Cuts are inevitable in a recession, and training is often the first to go. But Aviva’s Phil Grace says businesses cannot afford half-measures with their risk management strategies
These are testing times for businesses in the UK as many fight to survive. And the recession is likely to have an adverse impact on insurance costs as claims increase in number and value.
Inevitably, businesses will be looking to manage costs but although it is usually possible to shop around and find a cheaper premium, will it be a better deal? By encouraging businesses to demonstrate a proactive approach to risk management, brokers can help them stand out from the crowd and perhaps secure a lower rate of increase or enhanced terms. Every business has the power to manage insurance costs and the decisions it makes influence the premium paid.
While the number and cost of claims determines the premium, businesses also need to be aware that displaying a sound approach to risk management can provide the insurer with confidence. Brokers should encourage their clients to maintain good risk management controls in spite of the challenges the recession brings. Cutting corners here is not acceptable.
In a recession, the focus on risk management should be increased, not decreased. Ensuring a senior manager takes responsibility for managing workplace risk instantly raises the profile of risk management in the business. The next step is to establish sound policies, undertake risk assessments and generally take a proactive interest in what is happening.
By doing this, they will help create a robust and effective risk management culture within their organisation.
Brokers play a key role in reminding clients that insurance rarely covers all the losses associated with accidents at work. Businesses must also be aware of the many additional costs to factor in – investigating accidents, modifying machinery, downtime, lost production and perhaps even retraining employees.
In the worst case, there may be a prosecution and fines that need paying. Your client needs to know that while insurance will cover the compensation element of the claim, these other costs must be borne by the business. All the more reason why helping businesses manage risk to keep down costs is important.
Advice is available from health and safety professionals on important tasks such as writing a health and safety policy, training staff, carrying out risk assessments, managing the risk of working at height and so on.
However, the two key fundamentals in helping minimise the risk of accident and injury to employees are risk assessments and training.
Risk assessments amount to nothing more than looking at the work that needs to be done and taking action to reduce the risk. This may involve eliminating a problem – for example, by stopping using hazardous material, ensuring guards are used at all times on dangerous machinery or ensuring people use the correct approach, equipment and training when they undertake hazardous work.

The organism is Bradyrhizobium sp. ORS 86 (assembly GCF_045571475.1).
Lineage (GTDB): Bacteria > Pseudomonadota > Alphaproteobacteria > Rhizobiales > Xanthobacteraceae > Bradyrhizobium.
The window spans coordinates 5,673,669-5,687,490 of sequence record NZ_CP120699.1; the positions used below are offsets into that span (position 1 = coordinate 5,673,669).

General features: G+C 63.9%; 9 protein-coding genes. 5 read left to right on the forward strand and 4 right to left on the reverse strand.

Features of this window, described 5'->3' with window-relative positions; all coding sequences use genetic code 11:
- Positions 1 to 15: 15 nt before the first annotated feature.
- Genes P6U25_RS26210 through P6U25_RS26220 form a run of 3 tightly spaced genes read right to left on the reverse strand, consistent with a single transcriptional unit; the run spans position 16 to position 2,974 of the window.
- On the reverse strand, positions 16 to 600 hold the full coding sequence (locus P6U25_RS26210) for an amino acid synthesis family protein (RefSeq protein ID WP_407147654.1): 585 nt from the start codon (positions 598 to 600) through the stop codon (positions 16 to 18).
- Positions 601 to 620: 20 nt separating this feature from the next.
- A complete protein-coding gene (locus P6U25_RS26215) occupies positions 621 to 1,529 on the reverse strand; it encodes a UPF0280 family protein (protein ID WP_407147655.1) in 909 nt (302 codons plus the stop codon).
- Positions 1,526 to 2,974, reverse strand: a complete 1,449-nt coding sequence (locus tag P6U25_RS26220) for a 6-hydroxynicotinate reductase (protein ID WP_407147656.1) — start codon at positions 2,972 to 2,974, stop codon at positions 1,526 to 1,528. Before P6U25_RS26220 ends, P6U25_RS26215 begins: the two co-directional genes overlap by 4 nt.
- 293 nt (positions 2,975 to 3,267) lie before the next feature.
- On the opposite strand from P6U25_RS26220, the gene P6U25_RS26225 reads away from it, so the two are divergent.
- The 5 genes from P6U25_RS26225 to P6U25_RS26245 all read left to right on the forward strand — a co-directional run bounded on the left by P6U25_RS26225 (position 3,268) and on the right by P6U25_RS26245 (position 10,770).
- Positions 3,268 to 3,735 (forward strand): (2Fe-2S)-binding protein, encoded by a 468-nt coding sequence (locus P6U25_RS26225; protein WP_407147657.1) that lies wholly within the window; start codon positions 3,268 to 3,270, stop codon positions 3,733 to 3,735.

Employees should be trained to recognise danger, appreciate and avoid risk, and do whatever is necessary to work safely.
Make sure records are kept on aspects of risk assessments and training. This not only serves as a reminder of what has been done but also when risk assessments need to be reviewed or training refreshed.
Ensure clients know that if properly written up and recorded, these two activities will serve as evidence that they have done what is required by law, helping with the defence of a civil claim from an injured employee.
A quick look at the circumstances in which the HSE has prosecuted employers reveals that, in many instances, the lack of a risk assessment has resulted in a workplace risk being overlooked and someone being injured.
When Aviva Risk Advisers visits the client the most common advice is to carry out risk assessments and train employees. When claims investigators visit a client following an accident, they often report that a lack of risk assessments and documented training mean it is difficult to mount a robust defence against a claim.
It is also helpful to explain that effective risk management does not necessarily incur high cost. What it does require, however, is ownership and commitment at a senior level and a planned and structured approach.
Guidance is readily available for businesses. Because Aviva has a vested interest in how businesses manage risk, we have a range of information and services to support business, and larger firms can arrange a visit from one of Aviva Risk Management Solutions’ advisers.
The advisers provide practical advice and guidance to companies at no extra cost. Information is available in the form of Hardfacts (free to download from www.aviva.co.uk) or from websites such as Risk Manager (www.aviva.co.uk/riskmanager) or Cut Red Tape (www.cutredtape.co.uk), which include guidance as well as downloadable forms and templates.
If the economists are to be believed, the recession will get worse before it gets better. But if risk management has been something your clients have been meaning to get around to, then now is definitely the time to start.